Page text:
Summary

The study confirmed that mismatches weaken data quality in both mail and telephone surveys. Although, it may be less detrimental for the mail survey because it is self-administered, and respondents can see both question stem and response options. Researchers should design their questionnaires carefully, taking into consideration the proper relationship of the question stem and response option. Moreover, in analyzing survey results, researchers should review both stem questions and response options to determine if a mismatch could have made an impact on the results. 

For more information on Survey Design, survey mailing services, and data capture services, quantitative data collection services in general, contact us!

By |2020-06-27T08:58:34+00:00June 20th, 2020|Survey Research Services|0 Comments

What Survey Mode is Best for My Project

While there are many tools available for data collection, surveying is one of the most commonly used. Surveying is essentially a research method used to gather data from a sample of people to generalize results to a larger population and gain insights on various topics. Questionnaires are used in asking people for information in a survey. As compared to other data collection methods, such as direct observation and experimentation, surveys yield a broader range of information. The most common survey types by distribution are online, telephone, face-to-face, and mail survey.

 

Types of Survey

 

1. Online Survey

Different Types of Survey

 

Technology has enabled online surveys to become the most popular and cost-effective type of survey. The questionnaire can be completed with a smartphone, tablet, or computer so long as the respondent has access to the internet. 

a. Advantages: 

  • Reach of the survey has increased to wherever there is internet access.
  • No limit to the type of questions that can be asked.
  • Data collection and data analysis is now structured and easy to manage.
  • Ideal for short, simple surveys.
  • Quick results.

b. Disadvantages:

  • We receive requests to take online surveys frequently, whether you make a purchase from Amazon, pick up lunch at McDonald’s or take a class; everyone wants us to take their online survey. This saturation has contributed to survey fatigue, and people are only doing online surveys if they are unhappy or related to something meaningful to them.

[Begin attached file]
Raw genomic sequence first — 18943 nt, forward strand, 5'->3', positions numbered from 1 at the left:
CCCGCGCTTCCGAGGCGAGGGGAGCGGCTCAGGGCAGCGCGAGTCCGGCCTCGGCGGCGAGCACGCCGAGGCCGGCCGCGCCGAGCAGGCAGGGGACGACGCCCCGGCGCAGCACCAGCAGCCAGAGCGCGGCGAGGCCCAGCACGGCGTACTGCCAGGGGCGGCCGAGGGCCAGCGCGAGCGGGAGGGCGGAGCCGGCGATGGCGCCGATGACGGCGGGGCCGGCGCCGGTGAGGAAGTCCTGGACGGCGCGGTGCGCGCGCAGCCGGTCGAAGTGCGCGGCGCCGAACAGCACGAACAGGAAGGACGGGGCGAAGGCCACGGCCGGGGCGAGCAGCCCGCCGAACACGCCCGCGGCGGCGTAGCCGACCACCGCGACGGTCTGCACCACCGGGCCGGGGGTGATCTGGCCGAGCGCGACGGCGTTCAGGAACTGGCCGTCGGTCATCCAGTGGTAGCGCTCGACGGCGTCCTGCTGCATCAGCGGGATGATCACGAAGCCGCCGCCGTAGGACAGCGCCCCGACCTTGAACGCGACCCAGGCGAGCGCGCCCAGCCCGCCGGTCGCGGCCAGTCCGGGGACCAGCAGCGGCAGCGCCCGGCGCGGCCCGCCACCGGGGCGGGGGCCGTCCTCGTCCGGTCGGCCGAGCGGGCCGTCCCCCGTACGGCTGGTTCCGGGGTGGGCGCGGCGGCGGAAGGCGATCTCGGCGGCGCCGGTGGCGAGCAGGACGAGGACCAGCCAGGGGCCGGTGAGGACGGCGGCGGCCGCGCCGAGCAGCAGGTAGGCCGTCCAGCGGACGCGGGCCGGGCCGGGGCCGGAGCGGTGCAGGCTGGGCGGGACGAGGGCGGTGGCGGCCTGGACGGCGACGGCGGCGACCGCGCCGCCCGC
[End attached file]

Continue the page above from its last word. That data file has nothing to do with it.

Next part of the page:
• Inboxes are inundated nowadays; we are busy looking for the things that need our attention and delete or skip the other ‘stuff.’
  • People are hesitant to click on links that come from people they don’t know, they don’t want their information stolen or their computer hacked. 

 

 

2. Telephone Survey

 

The medium used to contact respondents is the telephone. An interviewer follows a script in asking a specific set of questions to the respondents, and a data entry software is used to record the respondent’s answers. 

a. Advantages:

  • Relatively cheaper and less time consuming than face to face surveys. 
  • Extensive geographic access since most people in the United States have a telephone or cellphone. 
  • Easy access to in-house or online phone directories. Phone numbers can easily be purchased from sample companies. 
  • Time effective since interviewers can just keep calling numbers until they reach their quota.
  • Skilled interviewers can elicit longer or more complete answers. Interviewers can also ask for clarifications of unclear responses.  

b. Disadvantages:

  • Hard to make a connection with people since interviewers can’t see the person’s reaction. 
  • Intrusive, since most of the time, telephone surveys are done without notice. The interviewer might be interrupting the respondent’s plan for the day. The researcher must carefully consider the time and length of the call.
  • Interviewers may be perceived as telemarketers and, consequently, turn-off respondents. 
  • Regulations must be followed to avoid significant fines.